Maryland's banking industry is backing the wrong horse in a race that is being rigged in favor of predatory lenders.

Despite the banking industry's apparent solid support of a credit deregulation bill that is before the General Assembly, some bankers have expressed concern privately about being linked in the public's eye with loan sharks.

Lobbyists for Maryland's banking industry say the legislation is necessary to save jobs, but individual bankers say they simply want to be competitive with banks in the neighboring states of Delaware and Virginia, where banking laws are not as restrictive.

A sweeping deregulation bill passed by the Maryland Senate last week would eliminate vital consumer protection measures affecting loans and credit card transactions in the state.

For example, one of the bill's provisions would allow lenders to charge unlimited fees, points and finders' fees, above the state's 24 percent interest-rate ceiling.

Deputy Attorney General Eleanor M. Carey maintains that the provision would legalize loan-sharking. Permitting lenders to charge unlimited fees "bothers us because we don't want to see little people lose their houses," Carey says. Already, the attorney general's office is suing a mortgage broker who is alleged to have charged a borrower 40 percent of a loan's face value.

Carey says experience shows that many unscrupulous lenders get around prohibitions against unlimited fees by inducing consumers to sign affidavits stating that they are obtaining loans for commercial purposes. Nothing in the current bill would eliminate that practice, and the attorney general's office favors amendments that would provide more protection for consumers.

One Maryland bank official worries about "loan sharks lobbying for these undesirable provisions" and, although he acknowledges that there are a "lot of forces lobbying" for the bill, he adds that there is "a hell of a lot of sleaziness pushing it."

"I don't want to get in that boat," says Citizens Bank of Maryland Chairman Alfred H. Smith, apparently agreeing with that characterization. "The only relief we would look for is the same kind that banks in Delaware and Virginia have. The rest is window dressing, and a lot of people are jumping on the bandwagon."

Although some bankers may be uncomfortable about assuming a role as ally to loan sharks, the industry's chief lobbyist in Annapolis takes a different view.

"There's nothing in that bill at all that bothers me," declared William K. Weaver, executive vice president of the Maryland Bankers Association. "I think we would be hard-pressed and ill-advised to say that we don't want competition from other lenders."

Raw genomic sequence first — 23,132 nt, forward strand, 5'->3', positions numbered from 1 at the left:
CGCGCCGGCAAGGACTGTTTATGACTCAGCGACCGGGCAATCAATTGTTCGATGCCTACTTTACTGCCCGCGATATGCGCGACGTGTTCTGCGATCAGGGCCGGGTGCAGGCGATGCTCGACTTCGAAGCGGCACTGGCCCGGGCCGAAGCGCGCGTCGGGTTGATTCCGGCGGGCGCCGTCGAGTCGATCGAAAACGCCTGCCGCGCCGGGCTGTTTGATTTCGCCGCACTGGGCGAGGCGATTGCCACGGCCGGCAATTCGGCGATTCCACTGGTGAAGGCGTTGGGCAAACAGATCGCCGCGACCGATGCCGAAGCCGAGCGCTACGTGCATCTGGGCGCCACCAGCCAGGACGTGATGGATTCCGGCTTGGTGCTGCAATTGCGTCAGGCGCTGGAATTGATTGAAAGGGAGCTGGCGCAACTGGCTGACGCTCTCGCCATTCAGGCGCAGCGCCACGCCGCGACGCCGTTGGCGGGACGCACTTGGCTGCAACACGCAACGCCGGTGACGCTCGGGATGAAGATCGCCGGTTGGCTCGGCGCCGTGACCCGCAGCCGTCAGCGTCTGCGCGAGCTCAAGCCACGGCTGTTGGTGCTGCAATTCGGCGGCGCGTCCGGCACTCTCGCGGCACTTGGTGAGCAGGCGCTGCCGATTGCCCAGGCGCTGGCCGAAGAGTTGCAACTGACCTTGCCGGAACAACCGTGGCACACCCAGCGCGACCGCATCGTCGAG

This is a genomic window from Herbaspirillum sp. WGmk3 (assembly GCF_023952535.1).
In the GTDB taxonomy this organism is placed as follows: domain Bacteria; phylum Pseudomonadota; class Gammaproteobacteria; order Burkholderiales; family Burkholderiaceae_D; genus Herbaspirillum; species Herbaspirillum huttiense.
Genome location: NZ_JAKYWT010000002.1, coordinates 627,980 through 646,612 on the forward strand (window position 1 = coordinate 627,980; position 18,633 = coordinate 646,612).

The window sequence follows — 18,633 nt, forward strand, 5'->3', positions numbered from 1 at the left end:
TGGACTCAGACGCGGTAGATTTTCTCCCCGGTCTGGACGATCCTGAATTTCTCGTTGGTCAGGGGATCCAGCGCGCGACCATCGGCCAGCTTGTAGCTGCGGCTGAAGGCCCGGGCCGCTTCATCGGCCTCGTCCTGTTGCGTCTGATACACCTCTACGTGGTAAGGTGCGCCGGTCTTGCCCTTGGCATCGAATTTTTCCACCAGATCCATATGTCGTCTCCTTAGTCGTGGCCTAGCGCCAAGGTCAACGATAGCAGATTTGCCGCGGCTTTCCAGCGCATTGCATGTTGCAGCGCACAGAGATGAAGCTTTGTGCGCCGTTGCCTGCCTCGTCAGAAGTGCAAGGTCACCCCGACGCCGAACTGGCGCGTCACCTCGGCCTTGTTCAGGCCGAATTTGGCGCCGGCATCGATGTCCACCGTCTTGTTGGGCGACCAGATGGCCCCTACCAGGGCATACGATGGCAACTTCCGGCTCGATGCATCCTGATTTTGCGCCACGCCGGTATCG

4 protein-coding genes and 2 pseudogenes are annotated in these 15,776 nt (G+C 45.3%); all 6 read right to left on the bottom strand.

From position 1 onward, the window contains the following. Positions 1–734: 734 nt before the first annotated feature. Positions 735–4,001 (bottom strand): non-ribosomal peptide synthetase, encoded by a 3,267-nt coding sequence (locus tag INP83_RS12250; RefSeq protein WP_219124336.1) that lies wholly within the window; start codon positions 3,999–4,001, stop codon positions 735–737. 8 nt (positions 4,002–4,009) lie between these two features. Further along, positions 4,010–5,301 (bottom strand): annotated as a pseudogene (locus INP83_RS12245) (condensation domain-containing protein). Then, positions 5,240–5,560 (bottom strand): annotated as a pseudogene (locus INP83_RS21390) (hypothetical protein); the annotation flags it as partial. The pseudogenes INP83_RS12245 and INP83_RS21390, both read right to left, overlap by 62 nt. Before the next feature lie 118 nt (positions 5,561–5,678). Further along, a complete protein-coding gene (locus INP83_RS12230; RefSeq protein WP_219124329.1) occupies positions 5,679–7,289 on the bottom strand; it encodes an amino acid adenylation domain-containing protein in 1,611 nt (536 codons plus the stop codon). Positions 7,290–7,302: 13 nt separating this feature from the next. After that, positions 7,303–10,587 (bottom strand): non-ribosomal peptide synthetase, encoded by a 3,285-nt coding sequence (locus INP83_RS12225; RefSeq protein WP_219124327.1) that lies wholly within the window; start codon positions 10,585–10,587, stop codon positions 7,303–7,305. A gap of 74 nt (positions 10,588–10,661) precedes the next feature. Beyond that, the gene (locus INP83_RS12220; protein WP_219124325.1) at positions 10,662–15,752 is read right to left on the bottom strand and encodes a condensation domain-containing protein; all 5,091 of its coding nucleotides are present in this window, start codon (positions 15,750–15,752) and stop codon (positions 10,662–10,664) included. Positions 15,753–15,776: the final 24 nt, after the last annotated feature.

Weaver said he doesn't understand what all the fuss is about among consumer advocates who warn of loan-sharking if fees aren't capped at reasonable limits. "I think that's totally ridiculous," Weaver said of the loan-sharking charges.

"To say we're going to penalize legitimate financial institutions because some people might abuse the law would be wrong," says Weaver, who believes the marketplace will curb excesses.

What's interesting about all this is that nobody is contending that profits are being squeezed by unrealistically low interest ceilings on loans and credit card transactions.

Weaver acknowledges that the current 24 percent interest rate ceiling is "tantamount" to deregulation.

What's more, a Maryland banking official observed that deregulation of credit card activities is a moot point now that the 24 percent interest ceiling is in effect. Moreover, four of the state's banks have moved their credit card divisions to Delaware, which has more liberal banking laws.

Although advocates of complete deregulation claim that other banks will follow, Smith demurs. "We don't want to have a club over the legislature's head threatening to leave the state," he said. "I think that's a bad philosophy."

But Weaver insists that credit deregulation is important because "it means jobs for Maryland." The state lost 935 jobs last year when the four banks established facilities in Delaware, he contends.

To be sure, the four banks have hired Delaware residents to fill some jobs at their facilities in that state. But officials at each of the banks say employes who elected not to transfer to Delaware were reassigned to other jobs in their Maryland operations.

Indeed, one bank official implied that Maryland banks probably would establish some kind of presence in Delaware regardless of the regulatory climate in Maryland. "It makes a lot of sense to establish a relationship and an image" in Delaware, because the chances are that interstate banking will be approved initially on a contiguous-state basis, he explained.

Ironically, the credit deregulation bill "is set up to let an out-of-state bank come into Maryland," ensuring more jobs for the state, Weaver allowed.

If bringing jobs to Maryland is the real motive for pushing credit deregulation, then leaders of the state's banking industry ought to focus on that goal and not sully the industry's image by giving the loan-shark lobby a free ride.